Peeking around the main courses was a subtle Pan-Asian influence: a little nori here, a touch of wasabi there, or one of several vegetarian options, Udon noodles tossed with shiitake mushrooms, leeks, white wine, spinach and tofu. Elsewhere was evident the influence of nouveau home-style -- Yukon Gold mashed potatoes, broccoli and peppered beef filet, glistening in a Cabernet reduction; venison surrounded by mashed yams, grilled Portabello and Swiss chard. And lastly we saw the fondness Chef Kevin Nelson has for seafood with delicate sauces: King Salmon with a tomato basil vinaigrette, trout encrusted with pine nuts and dribbled with a tomato consomm; shrimp, scallop and lobster tossed over capellini with a saffron cream sauce.

We could have happily let the server choose our entrees. Which was also true the next night when we dined at Sweet Basil, located in the heart of Vail Village and surrounded by scores of chichi shops. Here, too, is a vaguely Asian influence, with items like potstickers and sticky rice spring rolls. Chef Bruce Yim also takes full advantage of fruits in his sauces and garnishes: A spicy pineapple sauce dresses the pan-roasted duck breast; a dollop of apricot ginger marmalade sits atop the pork chops; a sun-dried cherry reduction raises the lavender-smoked Alaskan halibut to heights seldom reached by mere food.

Dining at Sweet Basil is a delightful blend of server formality and bistro friendliness. The sommelier appeared, ghostlike from the shadows, and recommended the perfect wine from an impressive list. Our server performed his tableside presentation of Asparagus Soup with Peekytoe Crab -- pouring the soup and topping it with a timbale of crab -- with aplomb and grace. At the same time, we were elbow to elbow with our neighboring tables in a clamorous lively space; Sweet Basil is not the place for intimate, quiet conversation.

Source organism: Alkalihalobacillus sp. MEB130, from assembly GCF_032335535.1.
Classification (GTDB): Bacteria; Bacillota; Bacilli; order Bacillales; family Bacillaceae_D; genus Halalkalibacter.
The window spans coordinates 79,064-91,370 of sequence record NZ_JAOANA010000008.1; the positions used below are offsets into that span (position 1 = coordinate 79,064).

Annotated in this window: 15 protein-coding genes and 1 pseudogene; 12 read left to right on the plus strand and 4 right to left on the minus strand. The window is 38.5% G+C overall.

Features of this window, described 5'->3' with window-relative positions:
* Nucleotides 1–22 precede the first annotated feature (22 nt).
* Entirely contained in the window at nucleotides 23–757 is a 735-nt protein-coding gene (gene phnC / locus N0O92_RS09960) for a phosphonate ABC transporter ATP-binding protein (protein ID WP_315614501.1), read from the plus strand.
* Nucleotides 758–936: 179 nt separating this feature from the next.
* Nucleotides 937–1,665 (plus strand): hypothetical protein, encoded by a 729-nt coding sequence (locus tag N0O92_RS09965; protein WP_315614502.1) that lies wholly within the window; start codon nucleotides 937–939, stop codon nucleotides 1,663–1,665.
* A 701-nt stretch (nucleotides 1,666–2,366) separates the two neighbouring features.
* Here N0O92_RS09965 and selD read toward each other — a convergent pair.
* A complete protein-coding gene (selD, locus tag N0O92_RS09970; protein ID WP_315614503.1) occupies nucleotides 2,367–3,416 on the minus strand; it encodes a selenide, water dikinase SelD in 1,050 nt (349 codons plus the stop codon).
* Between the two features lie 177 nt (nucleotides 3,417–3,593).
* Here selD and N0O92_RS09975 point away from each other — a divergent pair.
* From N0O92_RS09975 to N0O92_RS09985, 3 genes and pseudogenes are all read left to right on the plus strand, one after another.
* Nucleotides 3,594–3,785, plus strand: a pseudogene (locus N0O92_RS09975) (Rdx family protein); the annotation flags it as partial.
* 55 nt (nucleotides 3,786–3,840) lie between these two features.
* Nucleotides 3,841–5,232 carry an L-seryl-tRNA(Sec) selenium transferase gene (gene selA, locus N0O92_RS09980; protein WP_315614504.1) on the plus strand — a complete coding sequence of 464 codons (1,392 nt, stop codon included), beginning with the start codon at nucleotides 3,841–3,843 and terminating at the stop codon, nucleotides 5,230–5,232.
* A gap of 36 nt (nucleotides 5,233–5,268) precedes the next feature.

But it is the place for extraordinary food with gorgeous, careful presentations. The menu offers an impressive variety of fish -- start off with tuna tartare, Southern fried oysters and mango salsa, or a warm lobster salad; follow up with grilled mahi-mahi, sauted snapper, or orange chili glazed tuna as the main event. Meat lovers will have plenty to enjoy as well: Seared foie gras with spicy orange almond syrup and Beef Carpaccio are among the appetizer choices. Colorado T-bone lamb and a Tex Mex--inspired spice-rubbed beef tenderloin with black bean sauce, avocado and pico de gallo are two entres that carnivores can look forward to.

Whatever one chooses, one would be well advised to save room for dessert. We shared a fabulous toffee pudding cake, a moist crumbly cake with a warm rum sauce I would have liked to bathe in, and crepes made with Palisade apricots topped with vanilla ice cream and a Muscat wine syrup. Chocoholics can feed their addiction with the chocolate tasting -- a chocolate profiterole, a sliver of flourless chocolate cake and a wedge of chocolate pate.

Go ahead, indulge. You'll burn off all those calories the next day biking the back bowls of Vail or hiking into the Gore Range. Go fly-fishing on the Eagle River, or browse those high-end shops spending imaginary money (who needs a $300 Majolica platter, anyway?). See Vail before the snow falls.